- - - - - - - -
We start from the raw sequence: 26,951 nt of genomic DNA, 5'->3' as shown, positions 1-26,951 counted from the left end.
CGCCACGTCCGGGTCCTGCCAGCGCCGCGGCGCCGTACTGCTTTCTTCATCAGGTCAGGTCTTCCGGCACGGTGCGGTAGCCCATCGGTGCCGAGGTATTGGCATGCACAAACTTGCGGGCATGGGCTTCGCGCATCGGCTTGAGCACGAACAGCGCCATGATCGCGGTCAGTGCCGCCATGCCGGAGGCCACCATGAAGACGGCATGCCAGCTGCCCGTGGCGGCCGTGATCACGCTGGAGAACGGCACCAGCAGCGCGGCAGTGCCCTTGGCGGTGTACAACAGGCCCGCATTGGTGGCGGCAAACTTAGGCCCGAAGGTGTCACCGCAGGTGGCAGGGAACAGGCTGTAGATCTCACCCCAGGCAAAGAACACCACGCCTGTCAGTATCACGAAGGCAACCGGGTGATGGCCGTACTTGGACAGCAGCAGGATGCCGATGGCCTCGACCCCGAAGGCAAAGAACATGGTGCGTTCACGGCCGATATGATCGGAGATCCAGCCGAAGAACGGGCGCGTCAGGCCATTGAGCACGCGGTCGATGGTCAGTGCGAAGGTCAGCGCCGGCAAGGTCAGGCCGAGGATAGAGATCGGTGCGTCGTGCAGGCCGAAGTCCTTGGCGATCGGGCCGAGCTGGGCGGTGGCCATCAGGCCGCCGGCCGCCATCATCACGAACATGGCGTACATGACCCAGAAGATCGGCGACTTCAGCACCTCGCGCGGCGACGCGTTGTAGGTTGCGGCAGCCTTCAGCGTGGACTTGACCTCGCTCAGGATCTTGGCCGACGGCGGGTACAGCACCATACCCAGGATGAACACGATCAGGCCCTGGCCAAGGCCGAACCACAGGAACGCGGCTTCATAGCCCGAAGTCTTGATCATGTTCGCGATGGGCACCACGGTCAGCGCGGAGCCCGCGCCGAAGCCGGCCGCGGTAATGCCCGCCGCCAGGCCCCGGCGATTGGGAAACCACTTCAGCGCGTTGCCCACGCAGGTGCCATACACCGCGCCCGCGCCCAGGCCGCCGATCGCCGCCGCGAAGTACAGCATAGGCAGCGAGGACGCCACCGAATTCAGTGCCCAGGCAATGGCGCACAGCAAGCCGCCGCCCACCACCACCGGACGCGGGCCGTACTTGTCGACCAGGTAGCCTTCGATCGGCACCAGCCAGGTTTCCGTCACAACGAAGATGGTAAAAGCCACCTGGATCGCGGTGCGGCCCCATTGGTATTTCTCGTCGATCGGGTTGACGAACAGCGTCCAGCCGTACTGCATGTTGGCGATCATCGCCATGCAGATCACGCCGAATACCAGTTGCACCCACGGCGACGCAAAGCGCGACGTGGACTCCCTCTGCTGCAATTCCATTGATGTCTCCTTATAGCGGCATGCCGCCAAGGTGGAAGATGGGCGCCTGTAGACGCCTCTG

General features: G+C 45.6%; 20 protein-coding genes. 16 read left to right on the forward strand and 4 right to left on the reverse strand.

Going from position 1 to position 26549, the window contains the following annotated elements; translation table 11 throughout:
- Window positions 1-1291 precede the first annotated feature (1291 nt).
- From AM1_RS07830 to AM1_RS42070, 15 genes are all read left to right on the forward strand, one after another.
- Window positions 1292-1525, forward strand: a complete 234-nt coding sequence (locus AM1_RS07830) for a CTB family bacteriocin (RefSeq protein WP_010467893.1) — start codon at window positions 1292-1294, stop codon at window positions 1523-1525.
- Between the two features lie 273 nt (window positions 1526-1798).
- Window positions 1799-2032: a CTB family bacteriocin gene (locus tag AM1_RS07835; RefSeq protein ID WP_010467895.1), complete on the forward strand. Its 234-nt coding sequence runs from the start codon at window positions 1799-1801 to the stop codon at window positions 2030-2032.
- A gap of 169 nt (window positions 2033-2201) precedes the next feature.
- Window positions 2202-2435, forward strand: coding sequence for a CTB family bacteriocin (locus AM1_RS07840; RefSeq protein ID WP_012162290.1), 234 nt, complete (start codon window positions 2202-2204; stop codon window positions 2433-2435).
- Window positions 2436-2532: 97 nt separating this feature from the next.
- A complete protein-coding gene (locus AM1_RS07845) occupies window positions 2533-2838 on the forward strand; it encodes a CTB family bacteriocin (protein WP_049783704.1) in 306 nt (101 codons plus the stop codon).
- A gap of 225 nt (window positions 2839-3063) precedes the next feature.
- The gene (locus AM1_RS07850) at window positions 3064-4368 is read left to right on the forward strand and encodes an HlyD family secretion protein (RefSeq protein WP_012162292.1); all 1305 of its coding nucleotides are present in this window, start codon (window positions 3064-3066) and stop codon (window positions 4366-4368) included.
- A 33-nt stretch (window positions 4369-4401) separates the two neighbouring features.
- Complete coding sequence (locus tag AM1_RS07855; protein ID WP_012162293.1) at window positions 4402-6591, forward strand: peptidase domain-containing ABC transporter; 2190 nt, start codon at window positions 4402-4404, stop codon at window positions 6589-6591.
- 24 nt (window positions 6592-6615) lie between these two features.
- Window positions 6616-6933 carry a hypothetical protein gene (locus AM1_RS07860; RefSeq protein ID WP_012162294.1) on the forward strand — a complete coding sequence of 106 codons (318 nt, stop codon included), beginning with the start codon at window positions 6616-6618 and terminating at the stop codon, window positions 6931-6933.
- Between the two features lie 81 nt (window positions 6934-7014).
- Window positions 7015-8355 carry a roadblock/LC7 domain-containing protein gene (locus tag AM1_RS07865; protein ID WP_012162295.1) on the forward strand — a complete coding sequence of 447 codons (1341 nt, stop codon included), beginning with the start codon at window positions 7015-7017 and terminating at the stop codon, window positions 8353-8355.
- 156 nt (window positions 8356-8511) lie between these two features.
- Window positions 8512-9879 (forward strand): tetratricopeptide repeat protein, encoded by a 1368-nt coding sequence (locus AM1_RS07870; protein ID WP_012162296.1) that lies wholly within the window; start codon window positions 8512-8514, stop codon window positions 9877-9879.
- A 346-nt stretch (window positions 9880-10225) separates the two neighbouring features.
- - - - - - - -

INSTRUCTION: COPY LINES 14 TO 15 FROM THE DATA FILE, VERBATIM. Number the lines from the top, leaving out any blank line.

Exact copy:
- A gap of 225 nt (window positions 2839-3063) precedes the next feature.
- The gene (locus AM1_RS07850) at window positions 3064-4368 is read left to right on the forward strand and encodes an HlyD family secretion protein (RefSeq protein WP_012162292.1); all 1305 of its coding nucleotides are present in this window, start codon (window positions 3064-3066) and stop codon (window positions 4366-4368) included.